Wednesday, November 27, 2013

New or Used?

I was pruning a large Buddleia (Butterfly bush) this week at a job when I found a whole bunch of Praying Mantis egg sacks. At first glance it's difficult to tell if they are new(with babies inside) or used and empty. All are glued to branches and hard. Since I was trimming branches anyway, I brought them home. In this photo you can see closer. Can you tell? The whitish one is new with eggs. The two brown ones have tiny pin holes down the center edge. That's where the babies came out. I took the white one and taped it to a stake on one of my Purple Hopseed Bushes in my backyard. I'll be watching in March and April to see them hatch. Keep an eye out for these in your yard.

Sunday, November 24, 2013

Autumn Iris

This is a post for those who think Bearded Iris only bloom in Spring. Here are three Iris blooming in my garden right now. They call these "reblooming" Iris.   Bearded Iris like full or mostly sun, well-drained soil and moderate water and are great companion plants for roses and other perennials.

The yellow is Pure As Gold.

 The burgandy & yellow is called Blatant.

And the white with the slightest bluish tint is Aspen which is it's first bloom for me. 

I have learned a lot from my year and a half in the San Fernando Valley Iris Society  The way to really learn how to grow certain kinds of plants is to join a garden club. I'm also in two rose societies(24 yrs) and the Los Angeles Geranium Society(15 yrs). You meet like minded people, go on garden tours, get access to more plants and learn how to grow them better. If you love plants, find a garden club in your area and go to a meeting!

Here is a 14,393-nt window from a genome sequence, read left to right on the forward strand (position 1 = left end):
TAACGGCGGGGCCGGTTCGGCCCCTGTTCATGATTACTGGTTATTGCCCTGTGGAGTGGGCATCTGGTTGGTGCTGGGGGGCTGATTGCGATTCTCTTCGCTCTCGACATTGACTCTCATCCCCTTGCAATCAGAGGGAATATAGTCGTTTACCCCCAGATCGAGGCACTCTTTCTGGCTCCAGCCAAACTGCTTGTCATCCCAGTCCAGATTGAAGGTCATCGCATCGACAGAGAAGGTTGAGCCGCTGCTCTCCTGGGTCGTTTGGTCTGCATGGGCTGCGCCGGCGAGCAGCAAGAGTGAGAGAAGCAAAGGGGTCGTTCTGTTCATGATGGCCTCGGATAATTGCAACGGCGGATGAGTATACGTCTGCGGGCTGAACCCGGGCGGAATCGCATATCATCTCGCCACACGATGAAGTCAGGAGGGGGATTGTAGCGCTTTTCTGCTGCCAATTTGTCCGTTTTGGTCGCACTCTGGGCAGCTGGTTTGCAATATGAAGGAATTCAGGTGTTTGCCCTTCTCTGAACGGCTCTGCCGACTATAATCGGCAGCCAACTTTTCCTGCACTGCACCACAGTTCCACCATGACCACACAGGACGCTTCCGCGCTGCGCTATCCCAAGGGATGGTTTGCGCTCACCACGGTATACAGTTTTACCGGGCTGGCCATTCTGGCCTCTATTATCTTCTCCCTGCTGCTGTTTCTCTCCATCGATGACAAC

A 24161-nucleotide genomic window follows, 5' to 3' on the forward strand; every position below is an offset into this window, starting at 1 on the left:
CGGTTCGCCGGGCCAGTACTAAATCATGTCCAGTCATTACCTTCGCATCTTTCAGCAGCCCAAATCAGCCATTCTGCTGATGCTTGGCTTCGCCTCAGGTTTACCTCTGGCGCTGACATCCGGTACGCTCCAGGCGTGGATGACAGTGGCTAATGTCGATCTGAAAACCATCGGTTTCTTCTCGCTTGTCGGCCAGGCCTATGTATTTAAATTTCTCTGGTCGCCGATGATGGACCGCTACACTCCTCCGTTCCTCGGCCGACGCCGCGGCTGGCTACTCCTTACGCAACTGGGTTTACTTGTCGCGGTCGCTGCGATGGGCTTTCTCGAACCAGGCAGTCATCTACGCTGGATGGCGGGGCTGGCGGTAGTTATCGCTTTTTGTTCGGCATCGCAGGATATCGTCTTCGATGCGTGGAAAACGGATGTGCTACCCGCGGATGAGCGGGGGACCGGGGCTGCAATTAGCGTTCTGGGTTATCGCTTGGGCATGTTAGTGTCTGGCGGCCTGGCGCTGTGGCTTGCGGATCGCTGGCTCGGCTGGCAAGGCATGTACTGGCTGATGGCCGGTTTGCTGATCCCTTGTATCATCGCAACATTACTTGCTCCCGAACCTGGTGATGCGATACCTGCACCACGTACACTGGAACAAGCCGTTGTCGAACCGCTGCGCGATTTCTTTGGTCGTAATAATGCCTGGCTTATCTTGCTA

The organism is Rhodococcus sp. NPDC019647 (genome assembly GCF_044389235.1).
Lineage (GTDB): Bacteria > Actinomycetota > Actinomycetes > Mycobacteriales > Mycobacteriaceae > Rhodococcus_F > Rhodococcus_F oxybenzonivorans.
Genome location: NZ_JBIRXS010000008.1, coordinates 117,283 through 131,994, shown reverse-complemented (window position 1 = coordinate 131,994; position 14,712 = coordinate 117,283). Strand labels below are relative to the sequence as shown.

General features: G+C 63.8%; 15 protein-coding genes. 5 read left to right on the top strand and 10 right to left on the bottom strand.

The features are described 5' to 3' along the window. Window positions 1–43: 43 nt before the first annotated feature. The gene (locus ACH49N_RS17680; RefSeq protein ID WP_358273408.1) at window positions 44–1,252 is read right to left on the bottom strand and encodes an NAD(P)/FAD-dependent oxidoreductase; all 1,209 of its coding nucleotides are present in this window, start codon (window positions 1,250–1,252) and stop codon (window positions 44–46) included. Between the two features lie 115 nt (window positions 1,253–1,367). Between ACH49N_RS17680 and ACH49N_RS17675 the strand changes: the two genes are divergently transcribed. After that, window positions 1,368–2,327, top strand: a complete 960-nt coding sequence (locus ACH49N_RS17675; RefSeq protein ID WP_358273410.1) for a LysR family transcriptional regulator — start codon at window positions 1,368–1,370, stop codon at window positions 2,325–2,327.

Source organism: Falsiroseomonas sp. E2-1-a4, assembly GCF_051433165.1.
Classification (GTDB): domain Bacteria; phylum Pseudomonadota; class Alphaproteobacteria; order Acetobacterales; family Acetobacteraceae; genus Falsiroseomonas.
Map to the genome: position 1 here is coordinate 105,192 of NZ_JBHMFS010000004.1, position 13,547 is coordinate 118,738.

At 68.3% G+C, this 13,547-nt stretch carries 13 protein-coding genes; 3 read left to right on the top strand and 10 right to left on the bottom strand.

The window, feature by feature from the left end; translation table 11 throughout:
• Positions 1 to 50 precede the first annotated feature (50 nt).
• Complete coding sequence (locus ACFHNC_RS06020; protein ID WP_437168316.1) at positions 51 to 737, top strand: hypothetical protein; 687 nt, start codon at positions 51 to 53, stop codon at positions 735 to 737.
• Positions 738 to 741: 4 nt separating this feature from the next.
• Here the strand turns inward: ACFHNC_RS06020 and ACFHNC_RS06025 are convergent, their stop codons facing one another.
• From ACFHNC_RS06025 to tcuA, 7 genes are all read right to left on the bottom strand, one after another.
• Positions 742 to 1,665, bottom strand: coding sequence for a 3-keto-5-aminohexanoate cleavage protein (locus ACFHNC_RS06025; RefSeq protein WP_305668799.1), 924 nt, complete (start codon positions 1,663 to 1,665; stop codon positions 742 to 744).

Wednesday, November 20, 2013

A Plant That Sounds Like A Disease

Every time I identify this plant,  people say "That sounds like a disease!".  The plant is Plumbago auriculata.  It comes from South Africa(Again- all the cool plants do!) and has beautiful powder blue flowers. It also comes in white. But WHO WANTS THAT WHEN YOU CAN HAVE BLUE?  Research shows that Auriculata means "Ears or ear shaped appendages". Uh, ok.  And that helps how?  Maybe it means what the flowers look like in bud.

 It is kind of an obnoxious grower and I haven't decided if I should plant it in my own garden. These photos were taken at one of my jobs.  The color was so beautiful that I had to stop and photograph.
 It grows in a pile about 4-5  feet tall and wide.  But it will also sort of climb up other plants and one day you'll see it up there 10 feet tall.  The thing I don't like about it is that the spent flowers are sticky.  When you're working around it, they'll stick to you and you'll end up having them all over your clothes. Because it comes from a Mediterranean climate(like ours), it does well here but is susceptible to frost.  I have seen them get frost burned but never killed. It is a tough plant.  

Monday, November 18, 2013

Star Zinnias

I had the regular big flowered Zinnias that I grew from seed blooming all summer. I yanked them about 2 months ago because they were done.   There is a different Zinnia called Star Zinnias. They grow low to the ground(8") with small flowers(1") and come in white, yellow and orange.  I always look for them and don't often find them in Spring.    I found these Star Zinnias late in the season and actually cursed my friend Jen for having them at her nursery because I wanted them and it was getting too hot to plant.   I bought a flat of plants and set them out on both walkways in late June.  I had also ordered 2 packets of seed(really difficult to find) and none of them came up :-( 

 These plants are still blooming their heads off on my east facing walkway. I LOVE them!  They are still annuals and will die if it gets too cold.  Sometimes they reseed themselves.  I hope so.  You can see some of my Freesia bulbs coming up between the orange ones.  Now that we're finally getting some cooler weather and overcast days, the colors really show up here.